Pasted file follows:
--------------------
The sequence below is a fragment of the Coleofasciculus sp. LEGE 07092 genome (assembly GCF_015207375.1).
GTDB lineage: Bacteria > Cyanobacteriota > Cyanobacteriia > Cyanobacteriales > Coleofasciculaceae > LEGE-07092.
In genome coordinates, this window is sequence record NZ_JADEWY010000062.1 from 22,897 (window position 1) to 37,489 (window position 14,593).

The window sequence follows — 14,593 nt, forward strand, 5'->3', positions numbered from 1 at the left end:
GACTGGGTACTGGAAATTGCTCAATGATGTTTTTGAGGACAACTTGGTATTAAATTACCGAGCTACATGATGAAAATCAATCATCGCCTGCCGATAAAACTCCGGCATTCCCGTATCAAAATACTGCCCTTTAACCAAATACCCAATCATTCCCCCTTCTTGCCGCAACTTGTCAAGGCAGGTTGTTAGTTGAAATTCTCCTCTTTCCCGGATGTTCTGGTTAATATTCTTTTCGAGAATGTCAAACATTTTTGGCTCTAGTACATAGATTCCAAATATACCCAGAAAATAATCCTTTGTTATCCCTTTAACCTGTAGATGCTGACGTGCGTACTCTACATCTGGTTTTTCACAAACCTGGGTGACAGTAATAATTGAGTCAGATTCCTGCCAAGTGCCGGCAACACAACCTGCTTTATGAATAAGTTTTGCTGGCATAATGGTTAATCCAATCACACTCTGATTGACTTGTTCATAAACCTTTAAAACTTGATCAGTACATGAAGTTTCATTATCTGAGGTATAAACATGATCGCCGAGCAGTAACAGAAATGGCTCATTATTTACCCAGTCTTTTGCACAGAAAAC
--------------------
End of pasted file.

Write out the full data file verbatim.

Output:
The sequence below is a fragment of the Coleofasciculus sp. LEGE 07092 genome (assembly GCF_015207375.1).
GTDB lineage: Bacteria > Cyanobacteriota > Cyanobacteriia > Cyanobacteriales > Coleofasciculaceae > LEGE-07092.
In genome coordinates, this window is sequence record NZ_JADEWY010000062.1 from 22,897 (window position 1) to 37,489 (window position 14,593).

The window sequence follows — 14,593 nt, forward strand, 5'->3', positions numbered from 1 at the left end:
GACTGGGTACTGGAAATTGCTCAATGATGTTTTTGAGGACAACTTGGTATTAAATTACCGAGCTACATGATGAAAATCAATCATCGCCTGCCGATAAAACTCCGGCATTCCCGTATCAAAATACTGCCCTTTAACCAAATACCCAATCATTCCCCCTTCTTGCCGCAACTTGTCAAGGCAGGTTGTTAGTTGAAATTCTCCTCTTTCCCGGATGTTCTGGTTAATATTCTTTTCGAGAATGTCAAACATTTTTGGCTCTAGTACATAGATTCCAAATATACCCAGAAAATAATCCTTTGTTATCCCTTTAACCTGTAGATGCTGACGTGCGTACTCTACATCTGGTTTTTCACAAACCTGGGTGACAGTAATAATTGAGTCAGATTCCTGCCAAGTGCCGGCAACACAACCTGCTTTATGAATAAGTTTTGCTGGCATAATGGTTAATCCAATCACACTCTGATTGACTTGTTCATAAACCTTTAAAACTTGATCAGTACATGAAGTTTCATTATCTGAGGTATAAACATGATCGCCGAGCAGTAACAGAAATGGCTCATTATTTACCCAGTCTTTTGCACAGAAAAC